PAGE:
Love (or in most cases, infatuation), makes people do crazy things! A 16-year-old girl from China found herself in serious trouble with her parents after it turns out she thieved 657,000 Yuan ($100,000 USD) to purchase presents and virtual goodies for her favorite live-streamers.
Xiao Ya was supposed to be studying in Canada, but instead, she was spending her time pining away for multiple handsome live-streamers. Via an app called Inke, the teenager purchased hundreds of digital presents like 0.1 yen flowers and 3350 yen ($510 USD) paradise islands. In many cases, live-streamers are popular, attractive young people who develop a following and fanbase, but will only personally speak to those who spend money showing their devotion.
For Xiao Ya, the thought of losing her one-on-one chat time with these men was unbearable. Hence, she kept shelling out money to keep the conversation going. First, she burned through her tuition money. When she ran out of that, the girl began charging her mother’s credit card.
While understandably angry, Xiao Ya’s mother also understands what drove her daughter to such desperate measures. She recognizes that her daughter is a shy introvert, who felt lonely and isolated whilst studying abroad in Canada.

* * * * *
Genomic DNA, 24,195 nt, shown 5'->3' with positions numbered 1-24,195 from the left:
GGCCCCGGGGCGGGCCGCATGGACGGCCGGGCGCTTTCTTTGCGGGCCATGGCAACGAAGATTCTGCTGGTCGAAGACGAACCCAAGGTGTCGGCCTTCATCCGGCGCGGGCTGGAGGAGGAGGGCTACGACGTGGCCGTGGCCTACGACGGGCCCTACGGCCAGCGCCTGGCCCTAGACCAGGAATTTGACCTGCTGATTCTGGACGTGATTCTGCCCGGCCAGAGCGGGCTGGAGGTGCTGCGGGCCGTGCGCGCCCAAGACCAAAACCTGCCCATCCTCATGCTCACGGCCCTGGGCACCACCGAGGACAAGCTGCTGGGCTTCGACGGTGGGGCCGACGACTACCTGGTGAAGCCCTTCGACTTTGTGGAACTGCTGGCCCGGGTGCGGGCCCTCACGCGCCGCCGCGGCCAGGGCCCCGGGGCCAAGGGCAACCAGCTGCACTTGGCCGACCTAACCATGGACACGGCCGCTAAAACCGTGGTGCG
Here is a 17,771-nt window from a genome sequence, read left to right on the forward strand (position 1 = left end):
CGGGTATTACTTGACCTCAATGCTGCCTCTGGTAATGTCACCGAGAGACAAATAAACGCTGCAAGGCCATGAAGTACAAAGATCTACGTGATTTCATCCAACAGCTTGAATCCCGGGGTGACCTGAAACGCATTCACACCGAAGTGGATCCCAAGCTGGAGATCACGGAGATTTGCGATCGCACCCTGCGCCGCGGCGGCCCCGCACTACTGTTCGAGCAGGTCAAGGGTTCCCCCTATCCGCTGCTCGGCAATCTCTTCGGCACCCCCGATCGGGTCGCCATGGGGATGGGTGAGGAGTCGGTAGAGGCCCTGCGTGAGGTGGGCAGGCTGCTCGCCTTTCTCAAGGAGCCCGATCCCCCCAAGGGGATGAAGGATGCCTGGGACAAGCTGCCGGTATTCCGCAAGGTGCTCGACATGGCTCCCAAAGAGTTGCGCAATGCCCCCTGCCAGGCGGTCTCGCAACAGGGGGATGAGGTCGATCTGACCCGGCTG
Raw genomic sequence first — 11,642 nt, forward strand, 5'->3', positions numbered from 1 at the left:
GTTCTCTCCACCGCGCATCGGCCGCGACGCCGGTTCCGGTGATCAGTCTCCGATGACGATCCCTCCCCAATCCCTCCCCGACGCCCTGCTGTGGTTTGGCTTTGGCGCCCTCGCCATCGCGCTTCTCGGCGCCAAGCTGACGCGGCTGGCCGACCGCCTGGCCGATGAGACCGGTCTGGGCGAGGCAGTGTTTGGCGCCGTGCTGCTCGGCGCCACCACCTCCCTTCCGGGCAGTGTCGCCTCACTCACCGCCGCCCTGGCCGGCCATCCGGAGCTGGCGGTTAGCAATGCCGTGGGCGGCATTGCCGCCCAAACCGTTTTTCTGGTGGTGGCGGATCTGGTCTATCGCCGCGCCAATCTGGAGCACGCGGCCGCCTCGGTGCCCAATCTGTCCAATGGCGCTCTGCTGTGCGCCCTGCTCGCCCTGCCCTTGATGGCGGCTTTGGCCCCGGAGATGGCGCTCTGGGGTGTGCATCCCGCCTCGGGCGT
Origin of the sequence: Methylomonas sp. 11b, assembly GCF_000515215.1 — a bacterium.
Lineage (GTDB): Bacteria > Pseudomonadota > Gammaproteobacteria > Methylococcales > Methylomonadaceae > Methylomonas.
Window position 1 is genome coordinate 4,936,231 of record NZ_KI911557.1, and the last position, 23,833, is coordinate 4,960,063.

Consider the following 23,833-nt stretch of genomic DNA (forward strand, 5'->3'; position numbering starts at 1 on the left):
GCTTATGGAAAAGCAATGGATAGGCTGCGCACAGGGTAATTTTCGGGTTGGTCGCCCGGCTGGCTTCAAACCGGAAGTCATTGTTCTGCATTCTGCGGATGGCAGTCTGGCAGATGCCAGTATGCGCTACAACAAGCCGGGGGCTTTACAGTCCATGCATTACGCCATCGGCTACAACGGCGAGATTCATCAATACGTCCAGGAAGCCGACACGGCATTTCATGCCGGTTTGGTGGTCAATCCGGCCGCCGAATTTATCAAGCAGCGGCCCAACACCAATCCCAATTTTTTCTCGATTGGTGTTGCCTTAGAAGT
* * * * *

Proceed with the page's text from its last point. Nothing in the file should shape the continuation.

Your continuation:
Still, she says, “I was shocked when I found out my daughter had blown hundreds of thousands of yuan online.”
She also adds that her daughter seemed pretty unapologetic about everything, adding “my daughter told me: So what? Everyone else is doing it; even my classmate’s dad is in on the fun.”
Now, Xiao Ya’s family is still trying to get their money back. When Beijing MeeLive Network Technology refused to offer them a refund, the conflict went to court.
According to Beijing MeeLive’s lawyer, since the transactions were made overseas and in Xiao Ya’s mother’s name, it’s impossible for them to determine which charges were fraudulent or not.
Still, amidst other horror stories of kids tossing away their parents’ hard earned money, the company promised to implement more safety features to prevent such incidents from happening in the future. Inke is set to have “a manual supervision and evaluation system that can detect overspending within a certain time period.”
Still, for many households, the change may have come too late.
Via China Daily